Reasons not to proxy

More interesting and varied decks

If you aren’t proxying cards, it means your decks are going to be more inventive and interesting than the other guy who has four Primeval Titans in every one of his green decks.  Proxy man has no variation in his deck since he is just loading it with the “best cards” in that color and running them out.  If your collection doesn’t have enough Primeval Titans for every green deck you own, then you need to get more inventive.  Your opponents will appreciate it and you will get a strategic advantage, since your opponents won’t know how to deal with the unique cards you put into play.  Your decks will also be far more interesting for you as well.  You may end up surprising yourself and discovering that the card everyone else is using isn’t actually the best card for your deck.    

Running with a variety of cards also improves your ability to judge individual cards.  While Proxy Man uses the same single card, you are using a variety of cards that do the same thing.  You discover when paying less mana is better, or getting to draw a card is worth the extra cost.  Some varieties only come only as sorceries, but for what you need, being a sorcery is only a very limited drawback. 

Commander in particular is looking for variety, thus the singleton rules.  Seeing the same cards in every Commander deck you make violates the spirit of the format where the hope is to see different amazing things in each game.  That is made much more difficult if you are proxying the same cards for each deck.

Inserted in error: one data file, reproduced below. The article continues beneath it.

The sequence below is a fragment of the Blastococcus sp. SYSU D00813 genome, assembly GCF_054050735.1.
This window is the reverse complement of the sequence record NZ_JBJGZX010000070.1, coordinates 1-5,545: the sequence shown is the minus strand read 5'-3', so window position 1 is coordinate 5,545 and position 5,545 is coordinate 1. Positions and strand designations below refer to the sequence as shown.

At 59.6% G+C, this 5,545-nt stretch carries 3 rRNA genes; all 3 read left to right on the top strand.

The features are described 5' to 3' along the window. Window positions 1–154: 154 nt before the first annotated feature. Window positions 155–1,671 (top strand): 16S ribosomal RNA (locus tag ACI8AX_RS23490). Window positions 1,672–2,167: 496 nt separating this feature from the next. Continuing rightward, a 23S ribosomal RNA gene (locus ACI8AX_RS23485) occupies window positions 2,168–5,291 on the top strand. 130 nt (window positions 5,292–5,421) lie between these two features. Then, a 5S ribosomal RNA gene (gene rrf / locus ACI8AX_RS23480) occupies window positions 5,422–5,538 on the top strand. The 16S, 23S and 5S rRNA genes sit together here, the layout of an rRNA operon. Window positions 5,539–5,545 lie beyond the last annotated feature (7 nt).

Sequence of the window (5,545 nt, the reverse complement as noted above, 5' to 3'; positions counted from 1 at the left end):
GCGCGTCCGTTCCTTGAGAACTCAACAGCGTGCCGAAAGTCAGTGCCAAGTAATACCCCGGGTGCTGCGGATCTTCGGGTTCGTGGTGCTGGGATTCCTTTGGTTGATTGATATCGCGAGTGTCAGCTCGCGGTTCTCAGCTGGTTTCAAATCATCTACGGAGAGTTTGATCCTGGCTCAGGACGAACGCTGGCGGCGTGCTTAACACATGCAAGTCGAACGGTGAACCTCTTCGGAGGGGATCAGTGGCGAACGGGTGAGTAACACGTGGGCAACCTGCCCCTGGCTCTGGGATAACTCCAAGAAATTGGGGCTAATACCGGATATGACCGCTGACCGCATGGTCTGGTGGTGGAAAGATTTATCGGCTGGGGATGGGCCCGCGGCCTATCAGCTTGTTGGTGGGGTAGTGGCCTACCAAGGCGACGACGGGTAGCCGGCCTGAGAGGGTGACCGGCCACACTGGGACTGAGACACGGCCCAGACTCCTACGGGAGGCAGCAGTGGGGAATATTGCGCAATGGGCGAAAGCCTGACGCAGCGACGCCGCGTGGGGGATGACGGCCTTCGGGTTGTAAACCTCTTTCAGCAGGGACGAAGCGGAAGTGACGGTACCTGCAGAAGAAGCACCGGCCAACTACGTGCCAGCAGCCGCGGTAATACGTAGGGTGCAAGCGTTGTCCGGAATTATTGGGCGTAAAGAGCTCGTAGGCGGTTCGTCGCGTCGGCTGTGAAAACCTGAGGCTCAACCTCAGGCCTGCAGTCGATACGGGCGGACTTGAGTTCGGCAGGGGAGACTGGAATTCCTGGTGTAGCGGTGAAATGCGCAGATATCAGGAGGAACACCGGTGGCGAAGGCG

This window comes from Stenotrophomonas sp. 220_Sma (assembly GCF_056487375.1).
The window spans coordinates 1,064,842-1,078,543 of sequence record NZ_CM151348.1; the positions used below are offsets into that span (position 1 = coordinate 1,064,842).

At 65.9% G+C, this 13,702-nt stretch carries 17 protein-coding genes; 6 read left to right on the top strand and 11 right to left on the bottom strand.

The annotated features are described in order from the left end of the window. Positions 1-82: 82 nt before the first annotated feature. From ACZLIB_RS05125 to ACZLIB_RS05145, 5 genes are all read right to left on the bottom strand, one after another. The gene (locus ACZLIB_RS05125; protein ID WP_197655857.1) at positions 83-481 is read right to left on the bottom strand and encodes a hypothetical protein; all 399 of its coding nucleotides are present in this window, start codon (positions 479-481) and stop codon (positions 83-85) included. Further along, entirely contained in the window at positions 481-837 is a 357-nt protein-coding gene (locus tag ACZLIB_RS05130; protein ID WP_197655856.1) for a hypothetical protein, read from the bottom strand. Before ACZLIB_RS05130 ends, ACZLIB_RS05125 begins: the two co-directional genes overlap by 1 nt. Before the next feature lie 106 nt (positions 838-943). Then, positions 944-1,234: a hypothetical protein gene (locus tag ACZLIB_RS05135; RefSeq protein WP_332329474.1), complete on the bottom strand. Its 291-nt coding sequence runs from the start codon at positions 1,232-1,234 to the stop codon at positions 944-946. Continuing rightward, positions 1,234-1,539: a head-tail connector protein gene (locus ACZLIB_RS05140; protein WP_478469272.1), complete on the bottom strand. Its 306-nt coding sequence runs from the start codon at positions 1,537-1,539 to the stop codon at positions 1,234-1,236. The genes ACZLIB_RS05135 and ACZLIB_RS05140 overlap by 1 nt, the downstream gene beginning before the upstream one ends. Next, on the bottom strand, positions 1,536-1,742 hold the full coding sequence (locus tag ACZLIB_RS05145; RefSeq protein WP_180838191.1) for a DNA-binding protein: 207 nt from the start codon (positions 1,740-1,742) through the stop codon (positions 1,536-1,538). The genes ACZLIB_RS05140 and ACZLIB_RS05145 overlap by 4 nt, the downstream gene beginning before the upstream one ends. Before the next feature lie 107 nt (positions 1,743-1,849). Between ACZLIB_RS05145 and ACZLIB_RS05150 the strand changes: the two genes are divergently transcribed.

You aren’t a jerk

Now this heading needs some explaining.  Remember the guy I described who proxies all the time?  Remember the other guy who proxies a few cards and promises to get those cards, but never does? What are they telling everyone else at the table?  They are calling you a chump for actually buying the cards.  “Why did you spend money on a Seachrome Coast when you could have just sharpie a common land into one?” They are telling you that by proxying a card, they saved money and you are a moron for spending it. 

It keeps Magic going

Speaking of new cards, the Flying Camel was for a single Invitational. It was never actually printed.

Do you like new cards?  How long do you suppose Wizards of the Coast will make new cards if it stops being profitable?  How much money does Wizards make from a proxy?  If everyone is proxying cards, it means that Wizards makes no money.  If Wizards makes no money, then they will stop making Magic cards.  Support for proxied cards means Magic itself is being threatened. 

Even just proxying the expensive cards is dangerous.  Allowing proxies reduces the demand on cards, which reduces the value of the card. If cards never cost more than a dollar, retailers will have a hard time making money.  Your local brick and mortar store will eventually shut down without card prices climbing and falling to make money from.  Online stores will last a little longer, but not much.  Card values allow for bigger profit margins, which allow more businesses to stay open.  Proxies hurt the secondary market and the initial market.

Your metagame